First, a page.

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A nonprofit and a bank are helping girls take over the tech world
Courtesy of Capital One
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Capital One

Eighth grader Ailyn Moreno wants to save the planet, but she wasn't sure how she'd go about it until recently.

As a student at the Dallas Environmental Academy in Texas, Moreno knew she was interested in STEM (science, technology, engineering, and math), specifically science and engineering, but there are so many career choices that exist within these broad categories. She knew she wanted to hone in on her passion, but wasn't exactly sure how to apply her academic learning to the real world.

Then one of her teachers told her about Girls Inc., a nonprofit that empowers girls ages six to 18 to value themselves, take risks, and discover and develop their inherent strengths. Through long-lasting mentoring relationships, a pro-girl environment, and research-based programming, girls become equipped to navigate gender, economic, and social barriers, and grow up healthy, educated, and independent.

Moreno was connected to the Eureka! STEM program at Girls Inc. of Dallas, which offers an intensive, five-year program to build a girls' confidence and skills through hands-on opportunities in STEM. She thought it "would open so many doors," so she decided to join.


From the moment she began the summer program, Moreno felt like she was seeing how careers in STEM, like doctors and software engineers, function in the real world. This helped her get a better sense of what areas she might want to pursue down the road.

During the first week, they focused on nursing and occupational therapy. "At every point of the day, we were always doing something fun and interesting," says Moreno. "We practiced giving shots to a football, pretending it was a real human being."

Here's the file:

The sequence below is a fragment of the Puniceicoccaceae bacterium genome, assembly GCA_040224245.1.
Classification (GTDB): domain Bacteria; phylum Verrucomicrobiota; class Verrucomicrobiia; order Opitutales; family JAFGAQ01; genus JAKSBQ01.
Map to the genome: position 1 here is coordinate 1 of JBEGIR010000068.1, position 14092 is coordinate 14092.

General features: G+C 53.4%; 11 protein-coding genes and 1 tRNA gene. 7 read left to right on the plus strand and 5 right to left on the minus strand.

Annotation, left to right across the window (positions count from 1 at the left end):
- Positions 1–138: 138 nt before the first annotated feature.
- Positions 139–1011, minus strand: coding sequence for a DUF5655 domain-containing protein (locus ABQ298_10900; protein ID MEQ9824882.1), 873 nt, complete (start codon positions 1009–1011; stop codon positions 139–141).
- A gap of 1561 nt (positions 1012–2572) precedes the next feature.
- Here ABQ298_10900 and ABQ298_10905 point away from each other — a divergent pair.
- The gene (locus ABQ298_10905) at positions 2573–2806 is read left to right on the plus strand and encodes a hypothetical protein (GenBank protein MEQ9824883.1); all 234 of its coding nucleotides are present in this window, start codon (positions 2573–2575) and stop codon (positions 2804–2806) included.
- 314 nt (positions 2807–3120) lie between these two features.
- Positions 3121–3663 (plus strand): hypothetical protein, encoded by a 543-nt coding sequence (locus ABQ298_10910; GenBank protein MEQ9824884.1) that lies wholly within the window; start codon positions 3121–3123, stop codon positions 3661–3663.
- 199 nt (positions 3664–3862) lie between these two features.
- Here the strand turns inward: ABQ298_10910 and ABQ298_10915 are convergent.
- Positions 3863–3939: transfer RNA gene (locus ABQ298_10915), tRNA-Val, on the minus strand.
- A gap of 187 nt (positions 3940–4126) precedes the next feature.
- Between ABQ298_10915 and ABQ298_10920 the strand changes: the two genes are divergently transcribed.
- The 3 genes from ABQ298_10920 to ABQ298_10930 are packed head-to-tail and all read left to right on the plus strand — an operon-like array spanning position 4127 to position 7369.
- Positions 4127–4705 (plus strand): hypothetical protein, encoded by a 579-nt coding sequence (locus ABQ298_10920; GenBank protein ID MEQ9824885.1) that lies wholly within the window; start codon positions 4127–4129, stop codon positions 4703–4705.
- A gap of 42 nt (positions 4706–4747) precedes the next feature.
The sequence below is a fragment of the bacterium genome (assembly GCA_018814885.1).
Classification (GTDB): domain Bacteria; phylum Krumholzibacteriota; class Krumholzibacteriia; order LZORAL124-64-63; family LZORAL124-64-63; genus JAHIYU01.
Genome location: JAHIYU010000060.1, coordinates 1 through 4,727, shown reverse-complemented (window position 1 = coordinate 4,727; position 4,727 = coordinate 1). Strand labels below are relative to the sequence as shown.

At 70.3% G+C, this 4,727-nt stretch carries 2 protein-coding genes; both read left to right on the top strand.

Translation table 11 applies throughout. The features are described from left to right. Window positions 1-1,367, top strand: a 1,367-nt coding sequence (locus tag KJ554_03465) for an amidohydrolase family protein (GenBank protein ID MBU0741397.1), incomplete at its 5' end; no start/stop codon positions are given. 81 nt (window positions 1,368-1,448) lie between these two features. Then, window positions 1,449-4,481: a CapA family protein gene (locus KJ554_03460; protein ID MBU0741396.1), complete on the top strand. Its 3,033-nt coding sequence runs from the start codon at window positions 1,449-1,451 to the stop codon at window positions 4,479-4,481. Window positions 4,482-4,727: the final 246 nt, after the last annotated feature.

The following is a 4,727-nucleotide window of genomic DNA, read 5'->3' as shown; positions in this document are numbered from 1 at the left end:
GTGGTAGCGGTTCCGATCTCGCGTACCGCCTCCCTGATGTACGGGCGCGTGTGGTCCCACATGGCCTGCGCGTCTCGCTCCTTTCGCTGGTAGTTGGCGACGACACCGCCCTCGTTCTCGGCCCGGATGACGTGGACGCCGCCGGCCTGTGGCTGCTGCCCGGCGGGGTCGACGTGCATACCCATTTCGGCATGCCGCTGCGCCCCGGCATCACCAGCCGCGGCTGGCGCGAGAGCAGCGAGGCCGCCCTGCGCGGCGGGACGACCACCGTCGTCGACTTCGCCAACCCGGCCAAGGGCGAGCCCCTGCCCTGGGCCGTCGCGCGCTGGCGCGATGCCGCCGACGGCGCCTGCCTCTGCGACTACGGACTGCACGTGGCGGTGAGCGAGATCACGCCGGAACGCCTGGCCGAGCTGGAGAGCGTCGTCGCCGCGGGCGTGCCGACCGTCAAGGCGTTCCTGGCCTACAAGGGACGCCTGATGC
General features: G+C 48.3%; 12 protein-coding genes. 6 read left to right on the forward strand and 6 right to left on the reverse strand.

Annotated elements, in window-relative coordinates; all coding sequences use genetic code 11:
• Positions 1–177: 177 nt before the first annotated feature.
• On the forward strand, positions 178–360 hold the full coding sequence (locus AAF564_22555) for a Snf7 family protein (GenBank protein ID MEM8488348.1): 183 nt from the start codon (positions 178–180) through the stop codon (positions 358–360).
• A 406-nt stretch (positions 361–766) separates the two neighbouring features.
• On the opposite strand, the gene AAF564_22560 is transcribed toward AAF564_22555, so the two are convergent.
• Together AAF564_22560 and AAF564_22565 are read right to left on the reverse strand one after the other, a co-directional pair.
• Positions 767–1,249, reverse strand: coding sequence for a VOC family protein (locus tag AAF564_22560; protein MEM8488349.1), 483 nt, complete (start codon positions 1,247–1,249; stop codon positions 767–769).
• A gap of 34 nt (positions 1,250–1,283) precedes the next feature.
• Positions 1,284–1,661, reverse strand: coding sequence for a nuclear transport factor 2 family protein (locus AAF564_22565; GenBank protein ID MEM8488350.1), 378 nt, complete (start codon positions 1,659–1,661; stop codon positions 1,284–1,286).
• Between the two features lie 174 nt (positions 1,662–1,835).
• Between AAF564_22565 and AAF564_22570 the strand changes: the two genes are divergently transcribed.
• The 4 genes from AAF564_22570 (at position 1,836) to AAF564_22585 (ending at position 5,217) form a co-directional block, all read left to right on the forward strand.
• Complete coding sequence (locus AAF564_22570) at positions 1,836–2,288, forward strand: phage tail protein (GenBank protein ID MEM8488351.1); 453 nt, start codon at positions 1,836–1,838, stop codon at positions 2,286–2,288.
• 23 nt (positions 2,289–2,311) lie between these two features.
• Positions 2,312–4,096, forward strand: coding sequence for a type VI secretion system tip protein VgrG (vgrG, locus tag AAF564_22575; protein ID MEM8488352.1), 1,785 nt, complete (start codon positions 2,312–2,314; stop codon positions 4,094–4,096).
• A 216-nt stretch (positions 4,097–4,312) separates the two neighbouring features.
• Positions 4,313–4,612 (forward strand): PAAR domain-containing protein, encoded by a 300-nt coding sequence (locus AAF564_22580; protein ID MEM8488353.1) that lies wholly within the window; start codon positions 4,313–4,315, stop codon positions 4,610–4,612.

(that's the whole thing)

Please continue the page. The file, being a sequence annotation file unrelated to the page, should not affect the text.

The Eureka! STEM program also gave Moreno the opportunity to participate in Capital One Coders. Through this program, volunteers work one-on-one with the girls, helping them explore coding and computer design technology, and build their own apps. The girls receive hands-on experience with app-building tools using algorithms and get the opportunity to ask the Capital One mentors questions about future career plans. "The mentors were really nice," says Moreno. "They guided us through the whole process of programming and controlling the apps [we made]."

Courtesy of Capital One

Capital One Coders is part of Capital One's Future Edge initiative, which helps more Americans acquire the skills and resources they need to succeed in a technologically-driven economy.

Dallas isn't the only place where Capital One offers a Mentor Day like this with Girls Inc. Capital One Café locations in San Francisco have worked with Girls Inc. on the island of Alameda in the San Francisco Bay area since 2018. After two successful financial literacy workshops with the girls, they decided to bring professionals from STEM-related fields within Capital One to a Mentor Day.

Denise Evans, a Capital One Café Ambassador in San Francisco who helps oversee the partnership with Girls Inc., says she loves helping people gain the tools they need to be successful. Expanding Capital One's reach into a mentorship program was a huge step in that direction.

"I'm always trying to find ways to empower young girls," says Evans. "I feel like [they're] our future."

The idea was to inspire these girls to look outside the box for career possibilities. For example, Evans says many of them didn't realize science and engineering careers existed at Capital One. Others, like Moreno, knew they liked STEM, but had no idea how that interest could turn into a career or what fields were available to them.

Throughout the partnership program with Girls Inc., Evans also noticed how important it was for the girls to have women mentors who have been professionally successful. "To see another female in that role helps them see that there are possibilities that they can achieve, too," she says.

"If we do get more women in STEM, that means [more] equality gender-wise, so that women are offered the same opportunities that men have," says Moreno.

At the end of the partnership program, there's a showcase day where students speak about their experiences, share their projects and apps they made with their families and friends, and even compete for awards. After the festivities, each girl receives a certificate for all they've accomplished.

But Evans says they leave with much more than that. She feels many walk away with a sense of, "Oh I can do this!" meaning they can achieve whatever career dreams they may have. It's why she's pushing for the Capital One Coders program to work with more nonprofits, offer job shadowing experiences for young people, and ultimately open more doors that might've been previously closed to them.